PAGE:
While my WRX is in the shop being repaired after being hit by an inattentive driver, I'm rolling around in a 2014 Chevy Cruze LTZ for the time being.
My WRX is WR Blue and the Cruze is a Silver Ice Metallic. I much prefer the blue over the silver, but its a loaner, so whatever. The Cruze looks more blah than the WRX. I would say it is a safer contemporary design meant to appeal to appeal to most folks. It doesn't look bad. My loaner has the RS appearance package which has unique bumpers, wheels, a rear lip spoiler, and side sills. The Cruze came with 18" 10 spoke wheels that look quite nice. Headlamps are halogen reflectors and mine came with fogs as well. Odd thing about the foglights are they can be toggled on when the low beams are off with a push button switch and don't seem to be able to be tied in with the low beams. Whenever I turn off the car and turn it back on later, the low beams come on, but the fogs default to being off. I suppose fogs are meant to only be used in inclement weather so they really should be left off until needed. Guess I am just used to having my fogs tied in with my low beams on my WRX.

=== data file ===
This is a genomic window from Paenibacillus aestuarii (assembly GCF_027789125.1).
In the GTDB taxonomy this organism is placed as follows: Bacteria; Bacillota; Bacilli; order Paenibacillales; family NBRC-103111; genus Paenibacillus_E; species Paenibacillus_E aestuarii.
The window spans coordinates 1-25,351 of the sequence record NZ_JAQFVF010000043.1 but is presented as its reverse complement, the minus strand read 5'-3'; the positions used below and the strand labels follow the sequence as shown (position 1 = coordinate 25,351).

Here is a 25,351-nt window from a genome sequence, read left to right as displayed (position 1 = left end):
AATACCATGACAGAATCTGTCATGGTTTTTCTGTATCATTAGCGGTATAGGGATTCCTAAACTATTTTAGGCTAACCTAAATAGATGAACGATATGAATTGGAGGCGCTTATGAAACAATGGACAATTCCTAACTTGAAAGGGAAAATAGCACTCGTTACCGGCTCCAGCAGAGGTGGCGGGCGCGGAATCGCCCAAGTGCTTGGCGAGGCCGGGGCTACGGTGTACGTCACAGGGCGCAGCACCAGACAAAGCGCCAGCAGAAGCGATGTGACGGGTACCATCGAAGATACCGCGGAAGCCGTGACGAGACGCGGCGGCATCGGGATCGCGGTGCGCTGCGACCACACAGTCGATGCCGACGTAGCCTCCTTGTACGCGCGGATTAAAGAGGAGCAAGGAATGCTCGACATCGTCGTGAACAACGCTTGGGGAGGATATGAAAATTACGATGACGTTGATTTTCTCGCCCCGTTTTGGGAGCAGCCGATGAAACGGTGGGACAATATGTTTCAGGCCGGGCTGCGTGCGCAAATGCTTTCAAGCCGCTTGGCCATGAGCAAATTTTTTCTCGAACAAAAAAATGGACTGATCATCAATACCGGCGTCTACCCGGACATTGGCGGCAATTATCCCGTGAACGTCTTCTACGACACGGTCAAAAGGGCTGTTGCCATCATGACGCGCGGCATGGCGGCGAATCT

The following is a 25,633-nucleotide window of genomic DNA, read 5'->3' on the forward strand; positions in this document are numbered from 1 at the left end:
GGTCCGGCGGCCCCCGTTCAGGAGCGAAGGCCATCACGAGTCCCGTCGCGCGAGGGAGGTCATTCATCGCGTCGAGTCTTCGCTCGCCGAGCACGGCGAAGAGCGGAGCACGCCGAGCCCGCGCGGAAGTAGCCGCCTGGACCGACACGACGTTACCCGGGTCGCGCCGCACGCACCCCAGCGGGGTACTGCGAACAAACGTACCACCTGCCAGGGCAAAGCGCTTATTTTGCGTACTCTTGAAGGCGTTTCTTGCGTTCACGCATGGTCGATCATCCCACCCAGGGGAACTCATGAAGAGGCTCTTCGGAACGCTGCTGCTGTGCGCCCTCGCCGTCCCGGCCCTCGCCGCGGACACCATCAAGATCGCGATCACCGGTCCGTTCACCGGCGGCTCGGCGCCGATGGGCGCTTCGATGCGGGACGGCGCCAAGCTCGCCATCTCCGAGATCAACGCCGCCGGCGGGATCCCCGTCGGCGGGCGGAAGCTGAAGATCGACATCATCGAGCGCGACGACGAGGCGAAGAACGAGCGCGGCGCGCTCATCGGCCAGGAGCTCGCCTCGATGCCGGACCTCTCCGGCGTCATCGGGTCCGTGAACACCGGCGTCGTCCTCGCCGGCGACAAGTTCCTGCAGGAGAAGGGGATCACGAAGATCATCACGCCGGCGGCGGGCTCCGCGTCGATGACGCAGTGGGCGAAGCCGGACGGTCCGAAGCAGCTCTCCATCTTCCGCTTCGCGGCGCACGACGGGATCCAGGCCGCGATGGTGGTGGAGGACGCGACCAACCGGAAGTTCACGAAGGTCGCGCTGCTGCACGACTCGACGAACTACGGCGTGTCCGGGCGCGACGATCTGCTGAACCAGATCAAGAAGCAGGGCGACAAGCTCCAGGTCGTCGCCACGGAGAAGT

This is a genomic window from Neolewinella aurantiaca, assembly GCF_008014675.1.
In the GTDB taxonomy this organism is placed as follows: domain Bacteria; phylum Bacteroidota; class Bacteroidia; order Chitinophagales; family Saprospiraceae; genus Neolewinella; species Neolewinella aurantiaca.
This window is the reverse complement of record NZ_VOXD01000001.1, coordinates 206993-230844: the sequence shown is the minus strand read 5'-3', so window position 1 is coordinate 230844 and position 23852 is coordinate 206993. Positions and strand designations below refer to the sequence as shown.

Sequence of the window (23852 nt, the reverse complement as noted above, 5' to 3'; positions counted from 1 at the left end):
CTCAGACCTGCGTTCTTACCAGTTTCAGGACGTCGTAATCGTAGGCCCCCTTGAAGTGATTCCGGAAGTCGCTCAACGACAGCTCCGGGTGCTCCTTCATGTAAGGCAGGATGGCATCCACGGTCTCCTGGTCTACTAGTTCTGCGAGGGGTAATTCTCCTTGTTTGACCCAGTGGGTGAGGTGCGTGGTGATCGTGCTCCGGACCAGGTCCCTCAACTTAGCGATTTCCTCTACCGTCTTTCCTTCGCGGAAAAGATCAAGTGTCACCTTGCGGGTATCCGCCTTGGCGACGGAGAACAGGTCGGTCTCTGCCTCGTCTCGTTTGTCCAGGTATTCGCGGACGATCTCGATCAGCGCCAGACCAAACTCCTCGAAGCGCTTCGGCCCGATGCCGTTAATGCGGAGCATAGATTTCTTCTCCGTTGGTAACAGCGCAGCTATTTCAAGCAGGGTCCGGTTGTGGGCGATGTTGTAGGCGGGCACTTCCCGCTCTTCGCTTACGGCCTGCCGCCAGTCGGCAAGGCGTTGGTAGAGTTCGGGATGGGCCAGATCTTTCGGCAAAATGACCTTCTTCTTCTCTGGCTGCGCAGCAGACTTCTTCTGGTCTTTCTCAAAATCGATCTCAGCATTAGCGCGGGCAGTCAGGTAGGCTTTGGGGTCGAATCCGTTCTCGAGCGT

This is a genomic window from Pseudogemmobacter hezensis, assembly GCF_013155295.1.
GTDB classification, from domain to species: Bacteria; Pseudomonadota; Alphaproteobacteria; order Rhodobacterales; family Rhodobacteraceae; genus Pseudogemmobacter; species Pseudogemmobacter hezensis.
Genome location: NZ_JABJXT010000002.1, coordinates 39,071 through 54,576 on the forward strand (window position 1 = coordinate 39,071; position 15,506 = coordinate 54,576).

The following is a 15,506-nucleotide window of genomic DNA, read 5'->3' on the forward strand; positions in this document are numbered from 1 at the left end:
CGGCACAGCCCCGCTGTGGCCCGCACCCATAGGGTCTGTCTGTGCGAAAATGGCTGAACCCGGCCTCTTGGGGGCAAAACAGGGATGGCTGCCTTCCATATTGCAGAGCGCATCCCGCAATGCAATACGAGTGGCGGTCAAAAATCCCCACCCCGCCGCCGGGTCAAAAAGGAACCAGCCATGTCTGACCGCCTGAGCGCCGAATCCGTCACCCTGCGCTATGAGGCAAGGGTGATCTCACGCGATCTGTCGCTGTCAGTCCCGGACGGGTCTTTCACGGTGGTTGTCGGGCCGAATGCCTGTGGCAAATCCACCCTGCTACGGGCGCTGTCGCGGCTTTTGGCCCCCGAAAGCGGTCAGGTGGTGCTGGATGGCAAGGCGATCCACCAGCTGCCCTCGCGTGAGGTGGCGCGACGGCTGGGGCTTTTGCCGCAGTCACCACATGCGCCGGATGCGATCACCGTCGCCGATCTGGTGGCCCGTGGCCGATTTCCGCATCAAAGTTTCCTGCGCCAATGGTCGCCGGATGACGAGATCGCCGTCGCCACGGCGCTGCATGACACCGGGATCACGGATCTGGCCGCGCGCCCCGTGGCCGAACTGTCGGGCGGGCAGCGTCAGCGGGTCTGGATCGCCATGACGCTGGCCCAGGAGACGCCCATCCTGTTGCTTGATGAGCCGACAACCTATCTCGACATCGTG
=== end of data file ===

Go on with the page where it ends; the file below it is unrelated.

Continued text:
One thing I really did like about the Cruze is the keyless entry and exit. The keyfob can remain in my pocket and I need only touch a button on the door handle to lock or unlock the doors. Very convenient. The trunk lid has an external release latch that I would have liked to see on the WRX. Coming from driving hatchbacks all my life, I still haven't gotten used to pushing a button on the fob to release the trunk.
Initially, my feeling of the Cruze is it feels smaller than the WRX, both internally and externally. I didn't look up any numbers, but just with having my kids in the back seat in either carseats, I noticed their legroom is less in the Cruze. Externally, the Cruze appears to be shorter than the WRX as evidenced by parking in the same spot in my garage. The car just seems to occupy less space lengthwise. Parking is a breeze with the slightly smaller car and the bumpers sit higher up, leading to reduced risk of scraping curbs and parking dividers.
Leather covers the supportive seats in the top-shelf LTZ Cruze. The seats do not feel as well bolstered as the WRX seats, but that is just as well since this isn't a sports sedan and it packs about 1/2 the power of the WRX. The center console is busier with a large display and numerous buttons below it. I miss the simpler interface the WXR has with the big touchscreen and handful of buttons below it. Odd thing is, the Cruze's display is also touchscreen so having the physical buttons is rather redundant. However, in a driving situation, I did like having a physical button shortcut to enter the command I desired, rather than having to navigate through various menus and take my eyes off the road numerous times.